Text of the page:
'Improbable Players' Bring Stories Of Addiction To Stage

improbable players

(Carl Stevens/WBZ NewsRadio)

WATERTOWN, Mass. (WBZ NewsRadio) — For 35 years, educational theatre company Improbable Players has brought stories of addiction to the stage.

With the ongoing opioid epidemic, their work contains an immediate poignancy—especially considering that every single actor in the troupe is recovering from substance use disorder.

Their plays are evidence-based prevention education. Chris Everett, co-director of Improbable Players, told WBZ NewsRadio’s Carl Stevens the material comes from the real lives of those who have lived it.

“We’ve survived it, and letting people know that prevention is possible and recovery is possible, there’s no better job than this,” Everett said.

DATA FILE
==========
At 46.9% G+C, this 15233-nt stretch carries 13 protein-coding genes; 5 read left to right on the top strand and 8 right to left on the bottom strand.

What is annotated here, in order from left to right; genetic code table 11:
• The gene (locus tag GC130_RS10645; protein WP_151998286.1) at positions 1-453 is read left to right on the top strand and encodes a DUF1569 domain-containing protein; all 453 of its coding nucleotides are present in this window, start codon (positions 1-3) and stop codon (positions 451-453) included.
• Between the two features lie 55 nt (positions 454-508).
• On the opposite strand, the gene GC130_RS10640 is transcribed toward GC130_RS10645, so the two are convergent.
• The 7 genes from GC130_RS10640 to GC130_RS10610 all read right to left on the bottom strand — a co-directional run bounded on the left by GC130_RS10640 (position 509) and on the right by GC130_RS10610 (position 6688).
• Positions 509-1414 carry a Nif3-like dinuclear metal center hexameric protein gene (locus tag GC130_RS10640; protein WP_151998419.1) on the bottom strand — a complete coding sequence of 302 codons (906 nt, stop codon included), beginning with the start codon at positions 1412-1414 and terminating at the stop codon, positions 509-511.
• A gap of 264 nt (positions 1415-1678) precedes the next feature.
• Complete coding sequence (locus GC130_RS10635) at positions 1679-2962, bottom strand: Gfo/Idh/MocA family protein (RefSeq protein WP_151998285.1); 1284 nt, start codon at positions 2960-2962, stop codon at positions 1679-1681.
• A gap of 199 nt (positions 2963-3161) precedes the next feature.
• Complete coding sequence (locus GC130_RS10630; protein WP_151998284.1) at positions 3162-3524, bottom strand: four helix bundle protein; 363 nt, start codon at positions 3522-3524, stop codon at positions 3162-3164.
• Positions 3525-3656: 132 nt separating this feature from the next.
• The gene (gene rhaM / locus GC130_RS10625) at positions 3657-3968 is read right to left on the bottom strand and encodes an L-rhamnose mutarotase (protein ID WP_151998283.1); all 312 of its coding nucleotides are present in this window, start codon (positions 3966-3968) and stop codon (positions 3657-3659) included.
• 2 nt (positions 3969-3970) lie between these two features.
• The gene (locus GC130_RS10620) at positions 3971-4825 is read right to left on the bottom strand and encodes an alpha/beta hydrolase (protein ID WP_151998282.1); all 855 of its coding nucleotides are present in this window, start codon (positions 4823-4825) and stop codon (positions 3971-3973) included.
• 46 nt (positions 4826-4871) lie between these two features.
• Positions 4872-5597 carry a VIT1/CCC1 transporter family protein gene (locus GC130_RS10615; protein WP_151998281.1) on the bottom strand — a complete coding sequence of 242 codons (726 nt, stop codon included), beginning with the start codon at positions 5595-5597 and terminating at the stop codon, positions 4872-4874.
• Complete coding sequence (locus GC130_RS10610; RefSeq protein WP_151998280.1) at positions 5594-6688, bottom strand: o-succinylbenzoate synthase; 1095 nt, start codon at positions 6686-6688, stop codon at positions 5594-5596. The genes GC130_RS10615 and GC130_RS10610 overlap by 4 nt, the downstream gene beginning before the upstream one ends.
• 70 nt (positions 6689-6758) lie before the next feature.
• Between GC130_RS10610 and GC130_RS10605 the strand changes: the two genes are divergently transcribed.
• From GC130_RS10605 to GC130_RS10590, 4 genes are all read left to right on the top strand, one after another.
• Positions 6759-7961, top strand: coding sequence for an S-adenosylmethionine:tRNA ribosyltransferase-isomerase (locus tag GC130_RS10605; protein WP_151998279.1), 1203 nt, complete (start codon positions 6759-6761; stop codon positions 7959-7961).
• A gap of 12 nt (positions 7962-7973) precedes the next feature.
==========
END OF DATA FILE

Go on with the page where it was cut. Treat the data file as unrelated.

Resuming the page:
Everett said the troupe does a lot of work in schools.

"In 2016, the Surgeon General did a report, and we learned that the best practice for teaching prevention education is to actually model the desired behavior, as opposed to standing up there and saying 'Don't do this, don't do that,' and that's what we do with Improbable Players," Everett said. "We've been putting this face and modeling behavior that students can identify with."

Listen to Carl's interview with Everett below.

WBZ NewsRadio's Carl Stevens (@carlwbz) reports

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